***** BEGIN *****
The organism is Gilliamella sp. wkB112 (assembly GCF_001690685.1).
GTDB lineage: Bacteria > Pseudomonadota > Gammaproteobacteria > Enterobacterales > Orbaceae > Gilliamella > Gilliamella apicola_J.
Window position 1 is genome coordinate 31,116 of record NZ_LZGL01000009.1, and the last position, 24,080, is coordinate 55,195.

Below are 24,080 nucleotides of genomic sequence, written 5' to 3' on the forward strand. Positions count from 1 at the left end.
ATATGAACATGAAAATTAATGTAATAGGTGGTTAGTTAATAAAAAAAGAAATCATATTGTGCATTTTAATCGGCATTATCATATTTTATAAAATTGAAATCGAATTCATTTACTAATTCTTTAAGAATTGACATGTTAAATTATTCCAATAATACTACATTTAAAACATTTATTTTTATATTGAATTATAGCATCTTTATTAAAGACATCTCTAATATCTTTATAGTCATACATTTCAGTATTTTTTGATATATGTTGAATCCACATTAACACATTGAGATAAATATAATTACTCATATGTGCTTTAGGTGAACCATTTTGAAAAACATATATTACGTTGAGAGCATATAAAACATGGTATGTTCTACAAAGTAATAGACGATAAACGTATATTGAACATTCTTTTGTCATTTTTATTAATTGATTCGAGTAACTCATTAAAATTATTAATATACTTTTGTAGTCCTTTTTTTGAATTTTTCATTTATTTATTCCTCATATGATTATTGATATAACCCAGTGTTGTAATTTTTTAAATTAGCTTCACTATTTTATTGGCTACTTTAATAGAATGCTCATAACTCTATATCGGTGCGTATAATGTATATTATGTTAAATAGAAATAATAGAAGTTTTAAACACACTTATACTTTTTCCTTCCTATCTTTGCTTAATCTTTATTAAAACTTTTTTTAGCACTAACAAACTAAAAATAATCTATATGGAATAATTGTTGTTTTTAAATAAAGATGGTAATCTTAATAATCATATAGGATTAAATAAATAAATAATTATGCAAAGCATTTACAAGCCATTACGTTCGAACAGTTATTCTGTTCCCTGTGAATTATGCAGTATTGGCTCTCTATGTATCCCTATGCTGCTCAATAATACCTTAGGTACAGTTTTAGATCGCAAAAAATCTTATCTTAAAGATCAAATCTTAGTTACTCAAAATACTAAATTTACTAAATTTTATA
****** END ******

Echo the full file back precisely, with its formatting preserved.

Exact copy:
The organism is Gilliamella sp. wkB112 (assembly GCF_001690685.1).
GTDB lineage: Bacteria > Pseudomonadota > Gammaproteobacteria > Enterobacterales > Orbaceae > Gilliamella > Gilliamella apicola_J.
Window position 1 is genome coordinate 31,116 of record NZ_LZGL01000009.1, and the last position, 24,080, is coordinate 55,195.

Below are 24,080 nucleotides of genomic sequence, written 5' to 3' on the forward strand. Positions count from 1 at the left end.
ATATGAACATGAAAATTAATGTAATAGGTGGTTAGTTAATAAAAAAAGAAATCATATTGTGCATTTTAATCGGCATTATCATATTTTATAAAATTGAAATCGAATTCATTTACTAATTCTTTAAGAATTGACATGTTAAATTATTCCAATAATACTACATTTAAAACATTTATTTTTATATTGAATTATAGCATCTTTATTAAAGACATCTCTAATATCTTTATAGTCATACATTTCAGTATTTTTTGATATATGTTGAATCCACATTAACACATTGAGATAAATATAATTACTCATATGTGCTTTAGGTGAACCATTTTGAAAAACATATATTACGTTGAGAGCATATAAAACATGGTATGTTCTACAAAGTAATAGACGATAAACGTATATTGAACATTCTTTTGTCATTTTTATTAATTGATTCGAGTAACTCATTAAAATTATTAATATACTTTTGTAGTCCTTTTTTTGAATTTTTCATTTATTTATTCCTCATATGATTATTGATATAACCCAGTGTTGTAATTTTTTAAATTAGCTTCACTATTTTATTGGCTACTTTAATAGAATGCTCATAACTCTATATCGGTGCGTATAATGTATATTATGTTAAATAGAAATAATAGAAGTTTTAAACACACTTATACTTTTTCCTTCCTATCTTTGCTTAATCTTTATTAAAACTTTTTTTAGCACTAACAAACTAAAAATAATCTATATGGAATAATTGTTGTTTTTAAATAAAGATGGTAATCTTAATAATCATATAGGATTAAATAAATAAATAATTATGCAAAGCATTTACAAGCCATTACGTTCGAACAGTTATTCTGTTCCCTGTGAATTATGCAGTATTGGCTCTCTATGTATCCCTATGCTGCTCAATAATACCTTAGGTACAGTTTTAGATCGCAAAAAATCTTATCTTAAAGATCAAATCTTAGTTACTCAAAATACTAAATTTACTAAATTTTATA